In the main, the passion for equality and the desire for property have not been incompatible. On occasion, however, the two have conflicted and an epoch-making event has occurred in our politics. Moreover, public opinion has not always held the two in equal esteem, but has at times been more devoted to the one and then again to the other. At the outset the emphasis was upon equality. "We hold these truths to be self-evident, that all men are created equal, that they are endowed by their Creator with certain inalienable rights, that among these are Life, Liberty, and the pursuit of Happiness," runs the Declaration of Independence. These words are not to be taken in the sense that every one should wear the same sort of clothes, live in the same kind of a house, eat the same quantity and variety of food, or receive the same economic rewards and social recognition in life. Common sense and the intense individualism of the times are both opposed to any such narrow view as this. The American ideal of equality never has called for a dead level of uniformity. Owing to the strong dislike for anything that savors of titled rank or caste, there was once a popular objection to the wearing of uniforms, even by railroad conductors, but the objection was withdrawn when the practical utility of such uniforms was perceived. The colonists were no less intent upon liberty than upon equality, and their conception of the latter included a generous measure of the former. Equal in some respects, namely, in the right to life, liberty and the pursuit of happiness, was Lincoln's interpretation.
The Declaration of Independence was occasioned by the commercial restrictions of Great Britain. To secure freedom from these restrictions the right of self-government was asserted. More fundamental, however, than British commercial policy were the spirit of independence, the sense of self-reliance and the craving for freedom which isolation from the mother country and other conditions of frontier life helped to develop.
This philosophy constituted the idealism of a nation and found expression in the Revolution. Fairly within the spirit of the times was the thought that every man should be given an even chance to realize the best there is in him, and that the strong ought not to use their strength or cunning to despoil the weak. This thought is implied in many of the grounds on which the king of Great Britain was indicted. To equality in some such sense as this the signers of the Declaration of Independence pledged their lives, their fortunes and their sacred honor.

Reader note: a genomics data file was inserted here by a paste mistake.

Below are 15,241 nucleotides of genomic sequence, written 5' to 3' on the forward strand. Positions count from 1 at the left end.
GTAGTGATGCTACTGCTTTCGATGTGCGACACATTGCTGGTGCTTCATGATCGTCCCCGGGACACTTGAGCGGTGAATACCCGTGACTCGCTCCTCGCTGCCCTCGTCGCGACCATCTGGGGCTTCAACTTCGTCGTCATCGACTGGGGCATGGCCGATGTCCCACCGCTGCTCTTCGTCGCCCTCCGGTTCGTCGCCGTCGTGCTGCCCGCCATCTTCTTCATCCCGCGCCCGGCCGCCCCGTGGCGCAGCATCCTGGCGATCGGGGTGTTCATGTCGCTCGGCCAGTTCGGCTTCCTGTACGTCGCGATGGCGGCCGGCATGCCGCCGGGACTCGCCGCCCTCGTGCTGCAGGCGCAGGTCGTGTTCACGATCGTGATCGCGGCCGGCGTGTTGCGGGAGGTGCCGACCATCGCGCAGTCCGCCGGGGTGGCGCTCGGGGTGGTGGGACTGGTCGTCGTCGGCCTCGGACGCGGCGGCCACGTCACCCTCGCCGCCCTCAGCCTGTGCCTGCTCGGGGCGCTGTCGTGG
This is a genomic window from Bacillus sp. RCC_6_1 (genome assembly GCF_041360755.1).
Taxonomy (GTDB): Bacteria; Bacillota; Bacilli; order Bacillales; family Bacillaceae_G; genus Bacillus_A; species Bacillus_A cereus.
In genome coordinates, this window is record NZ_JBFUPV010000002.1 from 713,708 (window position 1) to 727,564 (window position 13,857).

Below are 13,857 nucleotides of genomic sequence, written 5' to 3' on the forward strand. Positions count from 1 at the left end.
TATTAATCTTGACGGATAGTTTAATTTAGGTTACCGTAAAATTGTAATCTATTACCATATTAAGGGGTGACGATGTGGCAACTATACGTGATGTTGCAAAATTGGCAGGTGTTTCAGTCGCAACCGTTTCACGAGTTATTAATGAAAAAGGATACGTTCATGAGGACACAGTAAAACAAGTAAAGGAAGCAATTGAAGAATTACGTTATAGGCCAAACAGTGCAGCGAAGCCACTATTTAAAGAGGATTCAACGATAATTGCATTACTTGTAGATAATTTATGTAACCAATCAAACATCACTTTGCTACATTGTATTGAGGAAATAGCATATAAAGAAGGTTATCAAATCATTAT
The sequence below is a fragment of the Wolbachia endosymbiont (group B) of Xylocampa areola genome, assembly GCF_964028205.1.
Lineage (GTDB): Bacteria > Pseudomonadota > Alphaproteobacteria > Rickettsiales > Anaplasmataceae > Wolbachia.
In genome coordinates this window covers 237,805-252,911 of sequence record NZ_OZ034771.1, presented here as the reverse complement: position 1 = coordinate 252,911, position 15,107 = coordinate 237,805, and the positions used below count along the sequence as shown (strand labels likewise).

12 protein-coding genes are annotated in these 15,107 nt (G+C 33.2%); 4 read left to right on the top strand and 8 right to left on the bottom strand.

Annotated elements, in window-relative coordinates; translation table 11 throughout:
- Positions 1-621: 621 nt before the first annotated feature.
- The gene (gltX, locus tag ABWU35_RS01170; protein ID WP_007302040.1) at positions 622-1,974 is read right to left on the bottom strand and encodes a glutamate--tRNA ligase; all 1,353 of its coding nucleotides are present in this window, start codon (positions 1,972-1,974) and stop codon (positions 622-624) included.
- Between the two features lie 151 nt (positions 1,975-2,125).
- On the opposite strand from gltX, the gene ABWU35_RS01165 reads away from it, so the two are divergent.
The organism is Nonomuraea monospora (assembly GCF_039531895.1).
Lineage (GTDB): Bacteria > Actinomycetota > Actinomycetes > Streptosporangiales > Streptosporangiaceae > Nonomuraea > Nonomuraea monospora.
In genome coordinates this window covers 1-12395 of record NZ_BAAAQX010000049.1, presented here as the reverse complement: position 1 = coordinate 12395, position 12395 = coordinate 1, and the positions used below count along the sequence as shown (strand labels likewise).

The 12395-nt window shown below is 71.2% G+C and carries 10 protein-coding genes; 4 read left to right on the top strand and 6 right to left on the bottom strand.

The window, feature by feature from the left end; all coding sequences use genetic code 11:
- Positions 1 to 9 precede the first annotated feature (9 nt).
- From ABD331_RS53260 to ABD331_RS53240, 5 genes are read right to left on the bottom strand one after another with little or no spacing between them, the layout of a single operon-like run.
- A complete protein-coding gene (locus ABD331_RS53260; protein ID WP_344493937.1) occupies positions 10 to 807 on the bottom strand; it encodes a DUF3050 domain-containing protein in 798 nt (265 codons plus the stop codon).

The Revolutionary War was attended with a good deal of turbulence and insecurity of life and property. The property of many of the Loyalists was confiscated and they themselves were forced into exile. Nor was the condition of affairs satisfactory in the years following the treaty of Paris in 1783. The governmental system was notoriously out of accord with the demands of the economic situation. The central government was dependent upon the states for support and its credit was at low ebb. The revolutionary bills of credit reached the last stages of depreciation. Some of the states levied hostile tariffs against each other, or were at loggerheads over the control of the navigable rivers which separated them. The tariff policies and schedules of the several states were woefully lacking in unity. English statesmen questioned the ability of congress to enforce the provisions of any commercial agreement that might be entered into, and Spain continued to claim both banks of the Mississippi. The result was that many tired of the ideal of equality. Moreover, the "hard times" which followed the Revolution and the return of some of the Loyalists contributed to the reaction.